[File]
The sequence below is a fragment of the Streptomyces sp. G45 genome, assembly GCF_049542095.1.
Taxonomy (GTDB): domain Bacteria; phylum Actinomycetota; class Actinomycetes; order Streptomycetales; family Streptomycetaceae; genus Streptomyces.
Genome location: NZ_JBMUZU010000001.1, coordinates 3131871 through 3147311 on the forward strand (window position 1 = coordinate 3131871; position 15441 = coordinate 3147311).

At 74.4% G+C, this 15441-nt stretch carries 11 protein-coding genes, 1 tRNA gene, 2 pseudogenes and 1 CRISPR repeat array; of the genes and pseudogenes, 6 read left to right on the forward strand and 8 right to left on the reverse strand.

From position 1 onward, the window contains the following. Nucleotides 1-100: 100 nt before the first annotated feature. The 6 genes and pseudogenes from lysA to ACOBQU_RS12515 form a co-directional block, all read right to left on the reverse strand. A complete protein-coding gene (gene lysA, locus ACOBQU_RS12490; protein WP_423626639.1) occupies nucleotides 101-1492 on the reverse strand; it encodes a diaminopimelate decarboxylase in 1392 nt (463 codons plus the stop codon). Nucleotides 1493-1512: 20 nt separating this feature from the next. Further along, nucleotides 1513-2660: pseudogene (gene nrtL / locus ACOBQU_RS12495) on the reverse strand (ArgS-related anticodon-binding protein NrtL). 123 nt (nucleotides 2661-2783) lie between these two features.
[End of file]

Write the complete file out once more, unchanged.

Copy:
The sequence below is a fragment of the Streptomyces sp. G45 genome, assembly GCF_049542095.1.
Taxonomy (GTDB): domain Bacteria; phylum Actinomycetota; class Actinomycetes; order Streptomycetales; family Streptomycetaceae; genus Streptomyces.
Genome location: NZ_JBMUZU010000001.1, coordinates 3131871 through 3147311 on the forward strand (window position 1 = coordinate 3131871; position 15441 = coordinate 3147311).

At 74.4% G+C, this 15441-nt stretch carries 11 protein-coding genes, 1 tRNA gene, 2 pseudogenes and 1 CRISPR repeat array; of the genes and pseudogenes, 6 read left to right on the forward strand and 8 right to left on the reverse strand.

From position 1 onward, the window contains the following. Nucleotides 1-100: 100 nt before the first annotated feature. The 6 genes and pseudogenes from lysA to ACOBQU_RS12515 form a co-directional block, all read right to left on the reverse strand. A complete protein-coding gene (gene lysA, locus ACOBQU_RS12490; protein WP_423626639.1) occupies nucleotides 101-1492 on the reverse strand; it encodes a diaminopimelate decarboxylase in 1392 nt (463 codons plus the stop codon). Nucleotides 1493-1512: 20 nt separating this feature from the next. Further along, nucleotides 1513-2660: pseudogene (gene nrtL / locus ACOBQU_RS12495) on the reverse strand (ArgS-related anticodon-binding protein NrtL). 123 nt (nucleotides 2661-2783) lie between these two features.